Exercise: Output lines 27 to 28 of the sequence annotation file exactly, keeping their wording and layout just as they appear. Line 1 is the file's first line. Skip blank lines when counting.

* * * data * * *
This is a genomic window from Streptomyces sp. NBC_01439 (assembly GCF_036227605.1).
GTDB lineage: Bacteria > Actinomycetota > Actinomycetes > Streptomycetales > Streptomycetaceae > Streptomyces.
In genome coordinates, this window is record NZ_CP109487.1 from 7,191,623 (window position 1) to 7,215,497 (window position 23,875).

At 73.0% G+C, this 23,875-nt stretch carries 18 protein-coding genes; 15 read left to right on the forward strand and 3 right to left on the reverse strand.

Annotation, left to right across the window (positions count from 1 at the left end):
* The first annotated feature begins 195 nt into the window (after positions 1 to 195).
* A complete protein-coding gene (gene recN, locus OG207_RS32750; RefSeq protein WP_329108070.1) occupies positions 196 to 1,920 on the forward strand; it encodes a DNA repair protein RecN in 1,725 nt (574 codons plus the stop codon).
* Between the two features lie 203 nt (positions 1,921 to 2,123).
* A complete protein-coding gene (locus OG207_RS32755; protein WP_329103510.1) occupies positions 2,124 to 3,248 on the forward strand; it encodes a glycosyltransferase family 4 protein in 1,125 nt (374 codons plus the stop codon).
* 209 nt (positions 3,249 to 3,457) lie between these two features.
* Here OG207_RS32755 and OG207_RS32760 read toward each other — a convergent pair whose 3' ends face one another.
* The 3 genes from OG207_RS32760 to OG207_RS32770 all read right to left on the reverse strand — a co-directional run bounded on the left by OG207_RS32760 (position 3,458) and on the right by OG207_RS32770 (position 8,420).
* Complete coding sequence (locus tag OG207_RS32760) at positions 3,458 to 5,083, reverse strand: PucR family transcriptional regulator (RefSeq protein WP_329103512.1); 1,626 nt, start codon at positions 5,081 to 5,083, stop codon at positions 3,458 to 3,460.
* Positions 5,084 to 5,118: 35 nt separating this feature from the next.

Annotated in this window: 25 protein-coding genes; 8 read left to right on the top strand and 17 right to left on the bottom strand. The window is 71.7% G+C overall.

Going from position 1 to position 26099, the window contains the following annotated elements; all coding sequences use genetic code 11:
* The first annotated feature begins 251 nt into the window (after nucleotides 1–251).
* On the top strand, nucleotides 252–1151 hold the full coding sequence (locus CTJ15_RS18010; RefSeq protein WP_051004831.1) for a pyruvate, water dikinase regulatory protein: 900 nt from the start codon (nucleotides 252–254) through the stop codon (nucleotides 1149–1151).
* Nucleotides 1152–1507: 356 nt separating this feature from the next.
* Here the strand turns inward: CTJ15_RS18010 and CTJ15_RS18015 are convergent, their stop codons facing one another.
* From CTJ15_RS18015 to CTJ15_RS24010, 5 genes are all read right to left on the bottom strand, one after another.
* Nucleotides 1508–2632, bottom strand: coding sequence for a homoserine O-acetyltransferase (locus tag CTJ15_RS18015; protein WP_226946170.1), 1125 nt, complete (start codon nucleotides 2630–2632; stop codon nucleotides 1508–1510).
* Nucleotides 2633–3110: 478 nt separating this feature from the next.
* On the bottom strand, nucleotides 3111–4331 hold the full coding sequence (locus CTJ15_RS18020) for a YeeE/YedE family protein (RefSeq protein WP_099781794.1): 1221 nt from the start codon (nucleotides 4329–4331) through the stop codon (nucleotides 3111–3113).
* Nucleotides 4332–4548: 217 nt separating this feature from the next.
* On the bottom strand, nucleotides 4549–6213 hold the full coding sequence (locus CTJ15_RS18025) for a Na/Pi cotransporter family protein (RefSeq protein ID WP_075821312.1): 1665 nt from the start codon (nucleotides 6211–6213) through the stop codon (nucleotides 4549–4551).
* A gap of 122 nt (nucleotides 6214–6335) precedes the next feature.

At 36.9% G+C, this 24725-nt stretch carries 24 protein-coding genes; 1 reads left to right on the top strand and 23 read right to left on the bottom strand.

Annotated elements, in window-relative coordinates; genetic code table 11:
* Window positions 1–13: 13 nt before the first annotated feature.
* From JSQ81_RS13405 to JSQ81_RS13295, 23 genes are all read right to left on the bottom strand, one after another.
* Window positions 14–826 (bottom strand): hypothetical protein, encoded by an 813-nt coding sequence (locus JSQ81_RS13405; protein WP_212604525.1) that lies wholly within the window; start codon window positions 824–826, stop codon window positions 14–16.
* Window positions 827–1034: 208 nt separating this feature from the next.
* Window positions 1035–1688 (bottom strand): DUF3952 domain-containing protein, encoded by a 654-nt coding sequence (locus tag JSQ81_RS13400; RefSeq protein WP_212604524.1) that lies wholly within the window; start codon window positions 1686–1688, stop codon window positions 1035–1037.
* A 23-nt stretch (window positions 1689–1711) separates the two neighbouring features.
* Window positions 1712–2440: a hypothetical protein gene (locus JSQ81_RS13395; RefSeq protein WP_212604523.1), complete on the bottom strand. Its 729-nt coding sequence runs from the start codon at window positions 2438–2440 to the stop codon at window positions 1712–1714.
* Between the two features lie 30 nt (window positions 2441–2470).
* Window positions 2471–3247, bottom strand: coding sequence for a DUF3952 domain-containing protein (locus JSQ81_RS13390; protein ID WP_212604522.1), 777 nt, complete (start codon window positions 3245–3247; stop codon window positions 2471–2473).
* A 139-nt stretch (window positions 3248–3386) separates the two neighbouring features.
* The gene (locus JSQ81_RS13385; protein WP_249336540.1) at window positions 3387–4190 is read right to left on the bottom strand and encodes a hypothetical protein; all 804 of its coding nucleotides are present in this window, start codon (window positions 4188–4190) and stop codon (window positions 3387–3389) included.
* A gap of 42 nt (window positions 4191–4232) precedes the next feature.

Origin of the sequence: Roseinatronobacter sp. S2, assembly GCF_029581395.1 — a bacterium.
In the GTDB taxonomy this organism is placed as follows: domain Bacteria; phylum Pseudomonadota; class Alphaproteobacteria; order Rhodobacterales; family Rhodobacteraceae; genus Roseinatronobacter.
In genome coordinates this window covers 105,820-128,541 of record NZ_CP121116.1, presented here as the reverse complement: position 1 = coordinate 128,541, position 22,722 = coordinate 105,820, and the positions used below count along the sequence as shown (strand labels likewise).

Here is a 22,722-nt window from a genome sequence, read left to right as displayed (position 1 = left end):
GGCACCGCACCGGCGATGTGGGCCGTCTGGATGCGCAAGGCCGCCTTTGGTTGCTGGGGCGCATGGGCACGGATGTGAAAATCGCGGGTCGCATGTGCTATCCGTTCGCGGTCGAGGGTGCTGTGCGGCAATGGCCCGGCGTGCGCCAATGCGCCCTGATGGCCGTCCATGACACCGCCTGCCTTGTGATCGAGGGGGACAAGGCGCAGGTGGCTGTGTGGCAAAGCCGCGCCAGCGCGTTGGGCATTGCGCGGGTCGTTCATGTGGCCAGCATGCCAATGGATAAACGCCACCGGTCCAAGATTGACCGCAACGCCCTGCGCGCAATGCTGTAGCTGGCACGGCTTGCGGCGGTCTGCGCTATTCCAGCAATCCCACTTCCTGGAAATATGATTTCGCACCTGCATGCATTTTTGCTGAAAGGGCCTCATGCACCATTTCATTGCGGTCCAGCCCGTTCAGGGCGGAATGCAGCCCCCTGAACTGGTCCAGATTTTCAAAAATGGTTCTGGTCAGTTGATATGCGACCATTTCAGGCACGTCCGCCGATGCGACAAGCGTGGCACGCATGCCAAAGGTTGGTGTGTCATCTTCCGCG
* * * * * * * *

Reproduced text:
* A gap of 122 nt (nucleotides 6214–6335) precedes the next feature.

At 36.9% G+C, this 24725-nt stretch carries 24 protein-coding genes; 1 reads left to right on the top strand and 23 read right to left on the bottom strand.